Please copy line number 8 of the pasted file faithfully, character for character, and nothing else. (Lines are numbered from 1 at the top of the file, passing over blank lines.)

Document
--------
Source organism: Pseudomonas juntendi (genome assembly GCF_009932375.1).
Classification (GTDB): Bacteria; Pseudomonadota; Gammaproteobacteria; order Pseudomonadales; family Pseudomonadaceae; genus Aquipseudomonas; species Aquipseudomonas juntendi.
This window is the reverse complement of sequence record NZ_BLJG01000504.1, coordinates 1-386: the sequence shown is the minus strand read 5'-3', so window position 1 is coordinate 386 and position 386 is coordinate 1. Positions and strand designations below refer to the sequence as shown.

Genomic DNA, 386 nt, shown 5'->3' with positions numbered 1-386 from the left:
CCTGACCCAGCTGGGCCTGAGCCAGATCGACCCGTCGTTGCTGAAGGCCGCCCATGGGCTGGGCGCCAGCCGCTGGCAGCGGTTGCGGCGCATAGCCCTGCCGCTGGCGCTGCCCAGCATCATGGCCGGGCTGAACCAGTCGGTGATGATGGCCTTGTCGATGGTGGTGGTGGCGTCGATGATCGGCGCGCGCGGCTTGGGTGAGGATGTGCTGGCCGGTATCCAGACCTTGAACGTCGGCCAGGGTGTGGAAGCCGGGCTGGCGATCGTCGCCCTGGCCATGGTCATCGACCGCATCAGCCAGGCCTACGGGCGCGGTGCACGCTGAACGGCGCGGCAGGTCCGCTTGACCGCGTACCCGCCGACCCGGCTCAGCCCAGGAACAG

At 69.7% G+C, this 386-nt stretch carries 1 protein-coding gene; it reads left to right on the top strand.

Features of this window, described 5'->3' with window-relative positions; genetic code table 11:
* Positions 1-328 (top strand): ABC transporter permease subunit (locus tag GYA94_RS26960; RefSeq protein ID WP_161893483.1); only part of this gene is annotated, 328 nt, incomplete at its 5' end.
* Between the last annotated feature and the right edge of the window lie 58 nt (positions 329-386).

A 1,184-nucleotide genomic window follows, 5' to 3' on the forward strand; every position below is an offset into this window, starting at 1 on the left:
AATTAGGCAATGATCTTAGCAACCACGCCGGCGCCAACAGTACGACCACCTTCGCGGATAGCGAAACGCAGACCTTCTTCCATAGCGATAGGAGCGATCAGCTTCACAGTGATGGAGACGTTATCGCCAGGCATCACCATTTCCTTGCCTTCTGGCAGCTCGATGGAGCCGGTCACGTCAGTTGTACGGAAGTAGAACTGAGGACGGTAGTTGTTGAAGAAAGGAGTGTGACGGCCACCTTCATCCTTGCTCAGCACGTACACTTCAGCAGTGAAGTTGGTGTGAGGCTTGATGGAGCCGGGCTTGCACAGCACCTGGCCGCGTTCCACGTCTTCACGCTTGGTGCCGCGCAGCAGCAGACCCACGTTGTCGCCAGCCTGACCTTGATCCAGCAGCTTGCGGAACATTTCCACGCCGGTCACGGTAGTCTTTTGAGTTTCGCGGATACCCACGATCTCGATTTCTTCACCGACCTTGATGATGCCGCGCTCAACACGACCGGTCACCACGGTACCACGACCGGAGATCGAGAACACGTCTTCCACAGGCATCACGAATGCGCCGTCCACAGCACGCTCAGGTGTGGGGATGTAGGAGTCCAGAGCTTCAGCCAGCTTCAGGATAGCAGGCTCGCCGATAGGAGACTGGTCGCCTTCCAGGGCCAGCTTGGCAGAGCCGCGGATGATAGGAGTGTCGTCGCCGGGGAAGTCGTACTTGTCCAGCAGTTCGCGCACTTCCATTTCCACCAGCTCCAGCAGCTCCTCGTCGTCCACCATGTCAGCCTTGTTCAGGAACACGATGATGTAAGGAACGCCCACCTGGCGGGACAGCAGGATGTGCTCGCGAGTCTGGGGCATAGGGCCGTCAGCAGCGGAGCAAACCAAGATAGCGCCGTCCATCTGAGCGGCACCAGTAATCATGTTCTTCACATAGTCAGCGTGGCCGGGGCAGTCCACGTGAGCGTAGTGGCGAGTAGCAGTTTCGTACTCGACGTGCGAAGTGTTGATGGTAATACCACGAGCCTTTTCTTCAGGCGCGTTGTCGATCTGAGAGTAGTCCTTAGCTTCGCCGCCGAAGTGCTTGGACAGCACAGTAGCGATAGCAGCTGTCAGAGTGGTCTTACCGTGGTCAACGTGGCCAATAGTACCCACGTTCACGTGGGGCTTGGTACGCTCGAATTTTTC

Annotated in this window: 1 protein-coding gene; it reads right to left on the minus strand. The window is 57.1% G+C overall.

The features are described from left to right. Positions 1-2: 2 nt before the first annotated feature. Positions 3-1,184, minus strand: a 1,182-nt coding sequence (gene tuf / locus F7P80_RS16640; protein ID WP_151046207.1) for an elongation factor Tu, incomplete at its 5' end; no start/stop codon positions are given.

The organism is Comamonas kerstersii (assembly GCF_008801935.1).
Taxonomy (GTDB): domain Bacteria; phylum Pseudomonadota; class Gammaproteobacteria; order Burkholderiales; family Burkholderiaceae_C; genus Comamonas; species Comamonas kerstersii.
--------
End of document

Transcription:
* Positions 1-328 (top strand): ABC transporter permease subunit (locus tag GYA94_RS26960; RefSeq protein ID WP_161893483.1); only part of this gene is annotated, 328 nt, incomplete at its 5' end.